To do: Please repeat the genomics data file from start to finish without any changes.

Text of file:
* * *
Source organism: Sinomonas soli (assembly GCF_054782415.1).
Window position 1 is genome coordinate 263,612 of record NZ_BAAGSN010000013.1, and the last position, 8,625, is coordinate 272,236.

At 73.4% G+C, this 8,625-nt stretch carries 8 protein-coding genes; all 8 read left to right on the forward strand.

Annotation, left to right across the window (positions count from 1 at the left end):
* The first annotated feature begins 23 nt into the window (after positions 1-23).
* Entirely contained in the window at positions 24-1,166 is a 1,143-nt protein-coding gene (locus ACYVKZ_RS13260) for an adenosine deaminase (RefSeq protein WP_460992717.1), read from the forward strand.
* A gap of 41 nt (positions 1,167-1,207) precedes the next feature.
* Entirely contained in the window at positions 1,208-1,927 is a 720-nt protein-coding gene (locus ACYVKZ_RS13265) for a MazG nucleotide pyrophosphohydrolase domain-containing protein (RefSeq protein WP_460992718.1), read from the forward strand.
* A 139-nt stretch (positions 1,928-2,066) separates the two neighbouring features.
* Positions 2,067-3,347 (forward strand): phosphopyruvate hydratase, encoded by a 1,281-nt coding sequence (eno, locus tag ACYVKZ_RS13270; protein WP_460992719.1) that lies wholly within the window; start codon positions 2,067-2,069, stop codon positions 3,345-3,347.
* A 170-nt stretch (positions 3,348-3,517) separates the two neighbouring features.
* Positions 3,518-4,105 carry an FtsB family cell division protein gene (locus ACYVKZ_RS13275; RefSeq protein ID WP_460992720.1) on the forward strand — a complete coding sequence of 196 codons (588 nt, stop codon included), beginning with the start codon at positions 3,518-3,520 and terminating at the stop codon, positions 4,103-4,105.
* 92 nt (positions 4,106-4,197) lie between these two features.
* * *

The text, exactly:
Source organism: Sinomonas soli (assembly GCF_054782415.1).
Window position 1 is genome coordinate 263,612 of record NZ_BAAGSN010000013.1, and the last position, 8,625, is coordinate 272,236.

At 73.4% G+C, this 8,625-nt stretch carries 8 protein-coding genes; all 8 read left to right on the forward strand.

Annotation, left to right across the window (positions count from 1 at the left end):
* The first annotated feature begins 23 nt into the window (after positions 1-23).
* Entirely contained in the window at positions 24-1,166 is a 1,143-nt protein-coding gene (locus ACYVKZ_RS13260) for an adenosine deaminase (RefSeq protein WP_460992717.1), read from the forward strand.
* A gap of 41 nt (positions 1,167-1,207) precedes the next feature.
* Entirely contained in the window at positions 1,208-1,927 is a 720-nt protein-coding gene (locus ACYVKZ_RS13265) for a MazG nucleotide pyrophosphohydrolase domain-containing protein (RefSeq protein WP_460992718.1), read from the forward strand.
* A 139-nt stretch (positions 1,928-2,066) separates the two neighbouring features.
* Positions 2,067-3,347 (forward strand): phosphopyruvate hydratase, encoded by a 1,281-nt coding sequence (eno, locus tag ACYVKZ_RS13270; protein WP_460992719.1) that lies wholly within the window; start codon positions 2,067-2,069, stop codon positions 3,345-3,347.
* A 170-nt stretch (positions 3,348-3,517) separates the two neighbouring features.
* Positions 3,518-4,105 carry an FtsB family cell division protein gene (locus ACYVKZ_RS13275; RefSeq protein ID WP_460992720.1) on the forward strand — a complete coding sequence of 196 codons (588 nt, stop codon included), beginning with the start codon at positions 3,518-3,520 and terminating at the stop codon, positions 4,103-4,105.
* 92 nt (positions 4,106-4,197) lie between these two features.